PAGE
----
My plan was to allow anyone who wanted to read an advance copy of the book the opportunity to do so, provided they forwarded the book within a week to the next reader.
Interesting idea. Things didn’t run quite as smoothly as he’d hoped. People weren’t forwarding the books in quite as timely a manner as he’d planned.
Still… you would think that if people agreed to read the book and forward it within a week that most of them would do that. Not true. Not even remotely true. … The most common excuses for not sending the book on time were, “I’m in the process of moving” and “I’ve been out of town.” My favorite was the person who requested a book and then volunteered for a three month stint with the forest service.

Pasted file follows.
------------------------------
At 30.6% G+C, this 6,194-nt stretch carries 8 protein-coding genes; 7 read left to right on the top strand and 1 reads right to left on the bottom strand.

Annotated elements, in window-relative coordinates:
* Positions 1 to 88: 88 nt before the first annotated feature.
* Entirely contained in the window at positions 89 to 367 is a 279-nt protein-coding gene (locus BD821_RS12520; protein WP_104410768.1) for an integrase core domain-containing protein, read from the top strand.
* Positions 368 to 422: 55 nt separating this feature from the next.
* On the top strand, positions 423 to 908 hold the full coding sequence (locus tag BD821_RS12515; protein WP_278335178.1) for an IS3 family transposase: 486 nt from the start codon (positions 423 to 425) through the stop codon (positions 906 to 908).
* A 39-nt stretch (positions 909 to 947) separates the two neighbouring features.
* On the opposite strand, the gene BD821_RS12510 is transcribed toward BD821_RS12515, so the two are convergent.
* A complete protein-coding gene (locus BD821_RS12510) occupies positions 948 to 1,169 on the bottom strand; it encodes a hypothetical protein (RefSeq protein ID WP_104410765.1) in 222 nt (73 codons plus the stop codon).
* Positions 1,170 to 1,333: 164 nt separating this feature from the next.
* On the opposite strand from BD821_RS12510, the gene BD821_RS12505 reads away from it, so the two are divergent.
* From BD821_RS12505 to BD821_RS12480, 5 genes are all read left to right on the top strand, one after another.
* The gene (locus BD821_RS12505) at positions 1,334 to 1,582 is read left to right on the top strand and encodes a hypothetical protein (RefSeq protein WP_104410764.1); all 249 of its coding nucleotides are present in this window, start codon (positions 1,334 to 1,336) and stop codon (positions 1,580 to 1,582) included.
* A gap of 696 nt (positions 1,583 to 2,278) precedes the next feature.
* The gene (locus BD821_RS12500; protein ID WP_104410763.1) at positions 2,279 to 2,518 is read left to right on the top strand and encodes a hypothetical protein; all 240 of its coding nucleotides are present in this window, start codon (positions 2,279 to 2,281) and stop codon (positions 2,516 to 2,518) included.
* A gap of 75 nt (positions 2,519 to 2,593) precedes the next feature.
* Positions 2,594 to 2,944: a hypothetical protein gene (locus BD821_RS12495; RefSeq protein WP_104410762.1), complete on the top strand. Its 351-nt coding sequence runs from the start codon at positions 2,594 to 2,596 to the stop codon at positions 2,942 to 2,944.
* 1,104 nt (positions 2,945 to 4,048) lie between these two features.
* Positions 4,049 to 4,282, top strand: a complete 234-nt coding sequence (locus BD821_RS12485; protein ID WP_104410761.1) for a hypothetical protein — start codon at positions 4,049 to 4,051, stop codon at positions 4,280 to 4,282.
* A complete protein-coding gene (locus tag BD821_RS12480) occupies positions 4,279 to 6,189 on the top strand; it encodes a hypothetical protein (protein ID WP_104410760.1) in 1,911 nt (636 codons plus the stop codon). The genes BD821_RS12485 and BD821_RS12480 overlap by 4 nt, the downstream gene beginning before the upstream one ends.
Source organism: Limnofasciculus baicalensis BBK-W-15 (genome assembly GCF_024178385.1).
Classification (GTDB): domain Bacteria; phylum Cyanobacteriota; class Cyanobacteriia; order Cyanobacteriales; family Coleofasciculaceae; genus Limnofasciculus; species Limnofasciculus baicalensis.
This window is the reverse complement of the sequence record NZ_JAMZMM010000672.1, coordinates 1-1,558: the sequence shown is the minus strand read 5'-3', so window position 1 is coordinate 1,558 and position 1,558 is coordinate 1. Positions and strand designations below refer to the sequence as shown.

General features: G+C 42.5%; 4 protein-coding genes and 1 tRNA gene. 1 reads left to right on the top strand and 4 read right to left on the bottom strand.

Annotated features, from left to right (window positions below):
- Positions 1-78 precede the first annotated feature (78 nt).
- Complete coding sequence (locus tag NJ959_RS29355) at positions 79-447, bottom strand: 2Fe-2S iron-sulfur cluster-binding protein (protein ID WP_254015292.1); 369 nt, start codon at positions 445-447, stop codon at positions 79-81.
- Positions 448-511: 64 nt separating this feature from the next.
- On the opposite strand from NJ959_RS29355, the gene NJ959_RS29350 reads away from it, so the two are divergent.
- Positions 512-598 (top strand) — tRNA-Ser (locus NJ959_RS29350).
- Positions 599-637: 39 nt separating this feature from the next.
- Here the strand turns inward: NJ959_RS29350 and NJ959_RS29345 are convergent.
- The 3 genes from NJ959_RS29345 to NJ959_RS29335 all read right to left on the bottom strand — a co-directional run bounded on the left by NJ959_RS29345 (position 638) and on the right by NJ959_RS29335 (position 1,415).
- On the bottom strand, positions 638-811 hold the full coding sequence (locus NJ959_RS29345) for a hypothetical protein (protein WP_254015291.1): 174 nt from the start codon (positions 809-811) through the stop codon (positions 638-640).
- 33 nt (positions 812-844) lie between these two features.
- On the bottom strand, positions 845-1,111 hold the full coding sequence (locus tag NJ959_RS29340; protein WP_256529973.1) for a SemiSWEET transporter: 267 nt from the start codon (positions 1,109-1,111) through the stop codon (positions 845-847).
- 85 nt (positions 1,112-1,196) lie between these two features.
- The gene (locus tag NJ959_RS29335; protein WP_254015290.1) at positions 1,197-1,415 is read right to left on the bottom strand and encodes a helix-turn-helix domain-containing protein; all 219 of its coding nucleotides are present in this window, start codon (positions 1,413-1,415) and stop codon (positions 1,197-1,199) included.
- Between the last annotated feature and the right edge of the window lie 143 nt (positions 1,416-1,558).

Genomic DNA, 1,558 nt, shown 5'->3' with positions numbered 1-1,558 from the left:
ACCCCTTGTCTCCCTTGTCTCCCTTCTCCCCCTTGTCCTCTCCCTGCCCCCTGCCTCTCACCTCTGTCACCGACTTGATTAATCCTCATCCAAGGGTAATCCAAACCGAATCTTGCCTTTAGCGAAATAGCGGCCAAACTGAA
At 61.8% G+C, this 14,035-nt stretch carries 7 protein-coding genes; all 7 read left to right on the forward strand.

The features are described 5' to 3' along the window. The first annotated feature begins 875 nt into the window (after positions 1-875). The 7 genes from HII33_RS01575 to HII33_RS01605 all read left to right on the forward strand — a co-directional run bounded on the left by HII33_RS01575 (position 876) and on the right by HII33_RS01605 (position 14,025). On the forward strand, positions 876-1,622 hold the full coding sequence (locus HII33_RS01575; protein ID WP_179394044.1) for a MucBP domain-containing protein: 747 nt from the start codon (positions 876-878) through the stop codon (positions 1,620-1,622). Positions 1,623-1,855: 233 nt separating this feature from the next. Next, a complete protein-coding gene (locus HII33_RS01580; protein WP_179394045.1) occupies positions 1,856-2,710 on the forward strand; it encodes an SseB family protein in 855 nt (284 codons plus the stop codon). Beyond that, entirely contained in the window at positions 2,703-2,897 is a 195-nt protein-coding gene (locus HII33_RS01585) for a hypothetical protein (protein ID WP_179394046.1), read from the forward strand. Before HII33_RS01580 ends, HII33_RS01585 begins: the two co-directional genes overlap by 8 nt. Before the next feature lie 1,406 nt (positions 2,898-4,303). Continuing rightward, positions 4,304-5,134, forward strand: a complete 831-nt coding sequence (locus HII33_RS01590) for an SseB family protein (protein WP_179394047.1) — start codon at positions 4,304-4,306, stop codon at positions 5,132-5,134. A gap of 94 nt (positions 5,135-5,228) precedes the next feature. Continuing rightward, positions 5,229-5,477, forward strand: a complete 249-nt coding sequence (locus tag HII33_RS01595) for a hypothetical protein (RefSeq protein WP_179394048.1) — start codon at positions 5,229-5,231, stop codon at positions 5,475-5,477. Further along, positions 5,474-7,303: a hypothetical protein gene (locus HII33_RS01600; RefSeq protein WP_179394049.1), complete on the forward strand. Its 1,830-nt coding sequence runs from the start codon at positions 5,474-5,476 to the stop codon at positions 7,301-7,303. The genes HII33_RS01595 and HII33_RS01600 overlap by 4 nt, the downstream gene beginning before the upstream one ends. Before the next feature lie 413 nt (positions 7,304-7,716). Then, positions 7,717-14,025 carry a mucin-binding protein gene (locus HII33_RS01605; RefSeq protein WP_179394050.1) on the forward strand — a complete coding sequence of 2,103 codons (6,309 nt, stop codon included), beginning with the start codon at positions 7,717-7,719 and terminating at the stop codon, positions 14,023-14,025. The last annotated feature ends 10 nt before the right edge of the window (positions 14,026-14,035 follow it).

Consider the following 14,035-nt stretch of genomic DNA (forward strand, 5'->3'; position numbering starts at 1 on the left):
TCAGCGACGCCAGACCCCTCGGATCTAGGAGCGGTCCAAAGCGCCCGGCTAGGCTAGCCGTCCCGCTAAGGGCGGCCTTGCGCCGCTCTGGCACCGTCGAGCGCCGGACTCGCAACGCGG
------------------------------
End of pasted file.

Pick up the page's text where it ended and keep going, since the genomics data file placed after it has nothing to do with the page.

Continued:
I think some people just like to get free stuff, whether they really want it or not.
It was huge investment in time, although his publisher picked up the tab for initially sending the 400 copies: $800. He later cautions against using the slowest mail, book rate, and advises springing for the extra dollar for Priority Mail to cut down on shipping time. The whole idea was not without its detractors who thought it was way too much buzz for a book that wasn’t even available yet. Elliott seems happy to have simply gotten the book out there and read.
I don’t know if you could classify this as a ‘grass roots’ effort, since he has a publisher, but it’s a bold move nonetheless. You can read more of the details at the article linked above if you’re interested in trying something similar.